LIST’s Coronastep programme detecting COVID-19 traces in wastewater has received a lot of attention recently as it can show the presence of the virus and its concentration around Luxembourg.
However, while the principal of collecting samples from wastewater treatment plants across the country is an understandable principal, how does it actually work? What are the steps that need to be taken before final data can be analysed and the graphs produced?
Below is a step by step guide of how LIST’s Coronastep wastewater analysis programme is carried out.
The process begins at 13 wastewater treatment plants across the Grand Duchy with the first step of an initial basic filtering of sewage is done and wastewater samples are taken by workers at each plant.
However to obtain a sample that is truly representative for an entire day, small samples are taken at 5 minute or 15 minute intervals, depending on the treatment plant, over a 24 hour period and mixed to give a true picture over an entire day. This is important as the amount of wastewater and what is in it, fluctuates throughout that day. For example, nearly everyone goes to the toilet in the morning, or has a shower, so throughout the day there are differing levels of concentration.
A representative from LIST collects the samples, representative of the previous 24 hours from the 13 wastewater treatment plants two or three times a weeks, across the country located in; Schifflange, Pétange, Beggen, Bettembourg, Hespérange, Mersch, Boevange-sur-Attert, Echternach, Uebersyren, Grevenmacher, Bleesbruck, Wiltz and Troisvierges. The samples are taken to LIST laboratory located at the site Belvaux.
When the sample arrives in the laboratory, COVID-19 cannot be immediately detected in it and therefore it has to go through 2 stages before the virus can be identified. The first stage is a “Particle concentration” step. This is to concentrate the virus present in a wastewater sample that is about 120ml. This technique of filtration removes the water and keeps the virus.
This type of filtration step reduces the volume, and when the volume is reduced, the concentration is artificially increased. The result is that the number of particles by volume unit makes the virus detectable. An original sample of 120ml reduces down to just 2 or 3ml giving concentration factor of around 60, ready for the next stage.
The second concentrations stage is a technique known as “ultra-filtration”. The wastewater passes through a membrane and separated from the virus.
Once the concentration stages are complete, the next step is to isolate and purify the genetic material of the virus with an RNA (Ribonucleic acid) extraction. This is done because RNA inside the virus can be detected by PCR (Polymerase chain reaction) the method used to detect many viruses including COVID-19. The virus genome is then isolated from the sample.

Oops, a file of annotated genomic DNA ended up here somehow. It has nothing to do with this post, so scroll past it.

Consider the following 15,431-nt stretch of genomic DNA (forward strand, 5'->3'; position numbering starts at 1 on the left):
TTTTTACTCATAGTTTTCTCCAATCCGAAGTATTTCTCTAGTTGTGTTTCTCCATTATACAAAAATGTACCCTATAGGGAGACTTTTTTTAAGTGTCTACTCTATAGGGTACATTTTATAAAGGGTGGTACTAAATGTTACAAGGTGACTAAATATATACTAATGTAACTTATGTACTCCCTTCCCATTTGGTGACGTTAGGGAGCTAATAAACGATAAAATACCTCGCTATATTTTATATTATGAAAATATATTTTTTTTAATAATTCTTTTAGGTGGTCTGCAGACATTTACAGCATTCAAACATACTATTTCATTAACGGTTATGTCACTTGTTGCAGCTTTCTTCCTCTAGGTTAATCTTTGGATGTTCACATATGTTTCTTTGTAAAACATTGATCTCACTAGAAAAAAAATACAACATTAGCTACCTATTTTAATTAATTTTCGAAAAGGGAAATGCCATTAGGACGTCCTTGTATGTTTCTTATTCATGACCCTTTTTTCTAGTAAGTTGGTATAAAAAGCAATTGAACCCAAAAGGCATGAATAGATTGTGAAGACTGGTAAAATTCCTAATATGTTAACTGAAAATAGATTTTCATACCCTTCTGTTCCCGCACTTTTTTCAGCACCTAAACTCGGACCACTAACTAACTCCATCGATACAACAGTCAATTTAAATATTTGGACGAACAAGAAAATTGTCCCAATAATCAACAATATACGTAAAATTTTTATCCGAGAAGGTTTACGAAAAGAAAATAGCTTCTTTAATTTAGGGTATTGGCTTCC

Once the genetic material has been extracted, the PCR method of detection is carried out. To be more specific the process is called RTPCR a system of genome amplification.
Coronavirus is an RNA virus which means the genetic information on RNA molecules have no DNA, a particularity of this virus. Before the step of amplification and purification can happen, the virus molecules have to be “retrotranscribed” from RNA to DNA – so this is called “RT” or reverse transcription. Once the DNA branch has been created it can by amplified with a PCR technique.
With the physical lab analysis and extraction results complete, it is time to look at the data and begin the calculations phase.
PCR results produce a number of DNA copies by reaction. From there calculations are done to return to the initial sample as a small fractions of the starting sample will be analysed. The volumes need to be taken into consideration when doing calculations as it changes constantly through the many stages of analysis. Then there are data calculations to transform the number of RNA copies by reaction to the number of RNA copies by litre of wastewater.
The second part of data calculations relate to comparing data from one wastewater treatment plant to another. The figures need to be standardised because the wastewater treatment plants are not the same; some are bigger some are smaller, and the number of people connected differ substantially from one to the other.
A calculation known as “in flux” is then made. The quantity of water that enters the wastewater centres daily is deducted. Only a fraction of it is used in the samples, but for example 225,000 square metres can arrive per day. Therefore, this figure is needed to calculate the flux which is important in calculating the final virus infection results.
Rainwater also has to be considered as this can increase the amount of water at the treatment plants and potentially reduce the virus signal. This is taken into account by estimating the number of RNA copies by day in the wastewater treatment plants.
The calculation is then made to make it equivalent to 100,000 inhabitants in relation to the size of the centre and number of people connected to it.
With all the data accumulated, the information is sent to the government in the form of graphs, and published on the LIST website at this link.
From the moment the samples arrive in the lab at LIST, to getting rough results, the whole process can take between six and eight hours. If you take into consideration the samples that take 24 hours to produce and collect, the whole process takes about two days.
The Coronastep programme is now carrying out these analyses three times a week.